Clinical documentation is at the core of every patient encounter. In order to be meaningful, the documentation must be clear, consistent, complete, precise, reliable, timely, and legible to accurately reflect the patient’s disease burden and scope of services provided.
Successful clinical documentation integrity (CDI) programs facilitate the accurate representation of a patient’s clinical status that translates into coded data. Coded data is then translated into quality reporting, physician report cards, reimbursement, public health data, disease tracking and trending, and medical research.
The convergence of clinical care, documentation, and coding processes is vital to appropriate reimbursement, accurate quality scores, and informed decision-making to support high-quality patient care. To that end, CDI has a direct impact on patient care by providing information to all members of the care team as well as those who may be treating the patient at a later date.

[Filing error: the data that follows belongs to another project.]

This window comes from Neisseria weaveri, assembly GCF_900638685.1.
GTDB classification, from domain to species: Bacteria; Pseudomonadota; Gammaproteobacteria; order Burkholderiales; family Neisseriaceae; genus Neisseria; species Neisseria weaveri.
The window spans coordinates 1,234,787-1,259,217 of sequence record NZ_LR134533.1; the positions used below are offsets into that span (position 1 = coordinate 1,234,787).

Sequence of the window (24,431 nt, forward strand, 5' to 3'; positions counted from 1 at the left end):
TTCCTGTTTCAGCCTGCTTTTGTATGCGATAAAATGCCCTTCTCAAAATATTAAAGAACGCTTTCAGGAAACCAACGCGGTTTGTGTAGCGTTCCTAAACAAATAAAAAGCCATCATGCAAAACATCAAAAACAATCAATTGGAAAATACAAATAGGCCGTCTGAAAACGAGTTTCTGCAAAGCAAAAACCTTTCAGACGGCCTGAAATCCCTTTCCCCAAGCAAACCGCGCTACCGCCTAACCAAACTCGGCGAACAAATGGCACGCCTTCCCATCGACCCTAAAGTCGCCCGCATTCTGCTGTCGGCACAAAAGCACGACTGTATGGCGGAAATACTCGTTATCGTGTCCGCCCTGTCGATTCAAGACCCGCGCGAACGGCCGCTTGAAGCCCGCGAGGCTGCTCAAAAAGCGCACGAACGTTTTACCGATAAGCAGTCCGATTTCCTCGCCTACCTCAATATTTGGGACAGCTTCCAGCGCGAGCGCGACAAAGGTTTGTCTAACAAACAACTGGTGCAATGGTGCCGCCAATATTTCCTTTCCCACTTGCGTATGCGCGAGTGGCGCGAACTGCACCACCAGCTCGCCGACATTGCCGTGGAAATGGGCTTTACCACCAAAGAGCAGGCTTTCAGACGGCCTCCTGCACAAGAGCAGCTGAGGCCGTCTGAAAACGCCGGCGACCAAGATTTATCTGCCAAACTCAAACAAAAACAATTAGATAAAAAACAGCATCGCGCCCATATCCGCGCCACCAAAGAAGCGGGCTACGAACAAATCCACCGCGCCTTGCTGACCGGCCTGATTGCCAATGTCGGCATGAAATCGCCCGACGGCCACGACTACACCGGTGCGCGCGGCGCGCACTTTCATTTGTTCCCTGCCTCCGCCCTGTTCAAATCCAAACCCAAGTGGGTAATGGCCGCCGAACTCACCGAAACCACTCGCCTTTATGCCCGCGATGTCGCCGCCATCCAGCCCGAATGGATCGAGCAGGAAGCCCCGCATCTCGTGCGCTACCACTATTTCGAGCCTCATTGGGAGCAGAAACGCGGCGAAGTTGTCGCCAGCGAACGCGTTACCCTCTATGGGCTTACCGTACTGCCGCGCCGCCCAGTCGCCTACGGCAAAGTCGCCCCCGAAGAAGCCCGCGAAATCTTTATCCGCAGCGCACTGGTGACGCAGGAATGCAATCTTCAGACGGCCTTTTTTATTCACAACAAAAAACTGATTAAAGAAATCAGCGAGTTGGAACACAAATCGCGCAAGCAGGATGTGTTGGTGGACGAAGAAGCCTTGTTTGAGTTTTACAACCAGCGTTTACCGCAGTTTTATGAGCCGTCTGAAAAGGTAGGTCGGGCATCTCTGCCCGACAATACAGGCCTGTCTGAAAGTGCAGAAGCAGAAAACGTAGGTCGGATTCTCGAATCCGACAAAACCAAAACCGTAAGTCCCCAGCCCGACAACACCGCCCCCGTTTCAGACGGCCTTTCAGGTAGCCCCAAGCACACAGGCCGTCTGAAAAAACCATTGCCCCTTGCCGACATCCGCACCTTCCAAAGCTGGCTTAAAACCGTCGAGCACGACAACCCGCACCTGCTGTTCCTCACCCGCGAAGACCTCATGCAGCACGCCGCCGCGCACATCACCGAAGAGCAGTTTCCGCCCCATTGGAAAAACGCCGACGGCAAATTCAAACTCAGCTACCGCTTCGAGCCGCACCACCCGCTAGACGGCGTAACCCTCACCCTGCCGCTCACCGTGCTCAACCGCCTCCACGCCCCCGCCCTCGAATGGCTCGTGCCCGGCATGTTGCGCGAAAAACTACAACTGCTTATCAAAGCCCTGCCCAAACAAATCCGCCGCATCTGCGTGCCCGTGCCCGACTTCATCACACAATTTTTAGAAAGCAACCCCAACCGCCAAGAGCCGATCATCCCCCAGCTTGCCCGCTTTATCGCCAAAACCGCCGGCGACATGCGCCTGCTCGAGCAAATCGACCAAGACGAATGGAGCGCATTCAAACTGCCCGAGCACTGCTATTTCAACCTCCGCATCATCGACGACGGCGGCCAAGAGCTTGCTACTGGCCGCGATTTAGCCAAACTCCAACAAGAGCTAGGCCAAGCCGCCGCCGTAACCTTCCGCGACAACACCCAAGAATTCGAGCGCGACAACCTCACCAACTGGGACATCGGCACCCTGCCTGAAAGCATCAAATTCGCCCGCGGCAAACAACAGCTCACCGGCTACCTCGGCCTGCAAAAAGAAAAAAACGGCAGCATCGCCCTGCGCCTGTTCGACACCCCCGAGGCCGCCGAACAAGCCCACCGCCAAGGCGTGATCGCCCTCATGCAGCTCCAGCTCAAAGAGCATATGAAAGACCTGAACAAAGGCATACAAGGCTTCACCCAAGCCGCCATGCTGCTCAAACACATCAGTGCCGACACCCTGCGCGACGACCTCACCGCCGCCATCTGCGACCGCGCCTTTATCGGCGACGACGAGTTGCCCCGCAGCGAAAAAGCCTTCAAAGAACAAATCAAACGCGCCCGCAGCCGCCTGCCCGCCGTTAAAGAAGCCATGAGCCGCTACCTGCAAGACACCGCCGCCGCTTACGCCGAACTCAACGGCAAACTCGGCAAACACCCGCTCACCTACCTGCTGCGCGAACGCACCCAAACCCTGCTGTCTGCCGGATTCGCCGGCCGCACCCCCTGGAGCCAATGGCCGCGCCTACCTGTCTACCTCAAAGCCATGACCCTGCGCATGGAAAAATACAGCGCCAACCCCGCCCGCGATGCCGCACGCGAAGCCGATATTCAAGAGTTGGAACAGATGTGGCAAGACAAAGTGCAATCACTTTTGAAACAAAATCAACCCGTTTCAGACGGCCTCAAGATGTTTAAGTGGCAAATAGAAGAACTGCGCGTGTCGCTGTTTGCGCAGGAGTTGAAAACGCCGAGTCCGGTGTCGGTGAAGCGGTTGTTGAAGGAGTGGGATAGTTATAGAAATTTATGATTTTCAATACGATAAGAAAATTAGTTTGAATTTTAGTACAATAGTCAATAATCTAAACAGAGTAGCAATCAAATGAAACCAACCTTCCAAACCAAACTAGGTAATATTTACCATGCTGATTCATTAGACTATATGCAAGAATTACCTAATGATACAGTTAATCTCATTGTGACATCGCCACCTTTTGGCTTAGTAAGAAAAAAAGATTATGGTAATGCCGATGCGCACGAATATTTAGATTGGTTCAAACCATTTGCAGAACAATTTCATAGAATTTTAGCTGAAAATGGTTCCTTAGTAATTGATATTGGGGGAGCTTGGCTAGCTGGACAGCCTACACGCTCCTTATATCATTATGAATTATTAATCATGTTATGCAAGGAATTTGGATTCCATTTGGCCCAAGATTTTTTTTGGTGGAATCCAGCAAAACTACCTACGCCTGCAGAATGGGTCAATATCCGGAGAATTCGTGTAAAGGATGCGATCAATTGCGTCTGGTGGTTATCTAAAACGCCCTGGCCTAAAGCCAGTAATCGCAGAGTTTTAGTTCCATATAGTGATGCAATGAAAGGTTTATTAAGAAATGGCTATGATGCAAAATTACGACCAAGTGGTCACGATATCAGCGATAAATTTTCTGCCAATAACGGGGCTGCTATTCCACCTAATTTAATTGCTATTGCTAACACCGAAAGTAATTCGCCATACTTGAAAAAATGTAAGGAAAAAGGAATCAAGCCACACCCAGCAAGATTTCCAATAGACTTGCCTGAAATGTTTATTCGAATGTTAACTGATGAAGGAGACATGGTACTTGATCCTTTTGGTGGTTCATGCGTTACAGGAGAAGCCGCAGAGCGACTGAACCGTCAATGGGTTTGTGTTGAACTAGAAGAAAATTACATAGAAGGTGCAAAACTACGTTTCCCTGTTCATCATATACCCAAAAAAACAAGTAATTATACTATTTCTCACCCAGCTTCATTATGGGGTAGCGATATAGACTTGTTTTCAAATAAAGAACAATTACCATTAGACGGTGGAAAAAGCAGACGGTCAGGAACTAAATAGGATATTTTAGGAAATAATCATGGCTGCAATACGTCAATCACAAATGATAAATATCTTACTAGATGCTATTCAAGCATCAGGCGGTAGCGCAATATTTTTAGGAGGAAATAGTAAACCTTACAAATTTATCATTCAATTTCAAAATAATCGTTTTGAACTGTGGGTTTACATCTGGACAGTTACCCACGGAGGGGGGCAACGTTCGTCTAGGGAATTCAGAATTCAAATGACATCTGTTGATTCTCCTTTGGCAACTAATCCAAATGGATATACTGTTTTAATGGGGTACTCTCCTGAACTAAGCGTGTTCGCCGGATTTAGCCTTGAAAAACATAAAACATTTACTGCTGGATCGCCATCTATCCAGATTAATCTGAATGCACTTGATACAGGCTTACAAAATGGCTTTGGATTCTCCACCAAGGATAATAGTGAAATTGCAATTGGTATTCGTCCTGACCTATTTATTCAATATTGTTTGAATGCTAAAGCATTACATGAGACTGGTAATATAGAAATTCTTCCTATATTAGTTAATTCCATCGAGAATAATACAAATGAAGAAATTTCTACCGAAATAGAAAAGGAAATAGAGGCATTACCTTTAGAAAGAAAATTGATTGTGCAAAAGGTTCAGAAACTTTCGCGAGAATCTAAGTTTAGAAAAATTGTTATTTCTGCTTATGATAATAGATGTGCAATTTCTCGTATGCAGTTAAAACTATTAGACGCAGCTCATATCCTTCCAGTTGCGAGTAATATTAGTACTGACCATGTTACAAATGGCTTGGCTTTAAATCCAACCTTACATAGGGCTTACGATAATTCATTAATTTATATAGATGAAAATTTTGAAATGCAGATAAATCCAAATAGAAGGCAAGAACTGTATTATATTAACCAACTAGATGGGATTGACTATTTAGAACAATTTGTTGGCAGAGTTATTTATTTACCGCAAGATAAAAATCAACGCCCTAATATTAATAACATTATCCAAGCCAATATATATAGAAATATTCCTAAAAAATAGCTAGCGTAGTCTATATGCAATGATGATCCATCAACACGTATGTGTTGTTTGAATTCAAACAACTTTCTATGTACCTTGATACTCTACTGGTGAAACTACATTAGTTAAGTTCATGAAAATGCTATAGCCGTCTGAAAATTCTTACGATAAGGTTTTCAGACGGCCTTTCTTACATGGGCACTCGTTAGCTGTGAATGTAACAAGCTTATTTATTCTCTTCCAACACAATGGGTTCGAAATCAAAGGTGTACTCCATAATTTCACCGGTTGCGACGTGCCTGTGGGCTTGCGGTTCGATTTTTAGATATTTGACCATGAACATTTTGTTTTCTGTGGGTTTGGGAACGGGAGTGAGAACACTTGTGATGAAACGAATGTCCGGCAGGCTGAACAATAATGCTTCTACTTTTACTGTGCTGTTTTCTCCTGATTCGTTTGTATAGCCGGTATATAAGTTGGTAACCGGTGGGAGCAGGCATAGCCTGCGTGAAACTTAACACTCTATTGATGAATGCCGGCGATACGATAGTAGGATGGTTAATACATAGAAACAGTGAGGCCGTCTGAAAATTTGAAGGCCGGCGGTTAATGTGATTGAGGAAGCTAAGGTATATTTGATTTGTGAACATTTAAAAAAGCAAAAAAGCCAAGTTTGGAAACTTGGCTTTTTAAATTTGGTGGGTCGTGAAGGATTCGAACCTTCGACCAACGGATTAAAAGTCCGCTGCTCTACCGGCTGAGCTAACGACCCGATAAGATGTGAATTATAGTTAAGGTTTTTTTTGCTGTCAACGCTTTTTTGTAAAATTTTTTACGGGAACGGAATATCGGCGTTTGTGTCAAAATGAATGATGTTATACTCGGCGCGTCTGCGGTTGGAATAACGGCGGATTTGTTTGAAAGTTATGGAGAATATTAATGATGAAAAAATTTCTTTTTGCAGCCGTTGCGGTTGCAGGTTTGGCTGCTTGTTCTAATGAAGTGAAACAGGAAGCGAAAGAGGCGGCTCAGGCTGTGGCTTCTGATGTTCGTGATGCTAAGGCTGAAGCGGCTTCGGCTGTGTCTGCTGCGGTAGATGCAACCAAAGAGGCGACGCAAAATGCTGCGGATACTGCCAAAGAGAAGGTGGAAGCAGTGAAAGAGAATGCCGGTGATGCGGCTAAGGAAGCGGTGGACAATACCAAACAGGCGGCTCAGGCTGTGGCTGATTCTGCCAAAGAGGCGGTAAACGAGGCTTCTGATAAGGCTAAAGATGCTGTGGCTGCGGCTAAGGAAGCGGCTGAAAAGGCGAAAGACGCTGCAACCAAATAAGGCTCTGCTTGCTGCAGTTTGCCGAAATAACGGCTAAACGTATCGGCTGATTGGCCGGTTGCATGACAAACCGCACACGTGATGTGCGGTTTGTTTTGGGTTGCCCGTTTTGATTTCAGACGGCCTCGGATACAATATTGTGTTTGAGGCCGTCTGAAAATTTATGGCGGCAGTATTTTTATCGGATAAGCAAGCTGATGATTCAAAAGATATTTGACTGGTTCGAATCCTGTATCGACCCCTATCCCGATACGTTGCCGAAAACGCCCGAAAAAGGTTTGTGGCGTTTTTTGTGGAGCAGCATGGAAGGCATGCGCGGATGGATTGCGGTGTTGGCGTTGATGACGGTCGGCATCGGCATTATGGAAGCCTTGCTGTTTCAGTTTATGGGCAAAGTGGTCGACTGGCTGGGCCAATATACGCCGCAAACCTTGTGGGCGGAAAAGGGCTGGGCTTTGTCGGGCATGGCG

AHIMA is committed to advancing CDI by providing education and training, certification (CDIP® credential), and other valuable resources to CDI professionals. Whether you are new to CDI, transitioning from a coding or clinical background, or an experienced CDI professional, AHIMA provides education and resources to support your lifelong learning and continued advancement.
18 CEUs and CNEs
Coming in 2021: CDI Trainer
January 4, 2021
Taking a “Moneyball” Approach to Revenue Cycle Management
Are managers using the right data to evaluate employee performance? Especially given how the nature of RCM is changing?
November 13, 2020
The Need for Clinical Documentation Integrity in Critical Access Hospitals
Critical access hospitals must be just as prepared as noncritical access facilities to receive patients of varying acuity. This includes ensuring high-quality clinical documentation integrity.
November 13, 2020
Evaluation and Management in 2021: What every HIM Professional Needs to Know (Part 1)
Since the most commonly reported professional services are Evaluation and Management codes, it seems fitting and timely that the rules for compliance with the documentation of these services should be reevaluated and revised to improve quality of care to patients and to reduce administrative burden.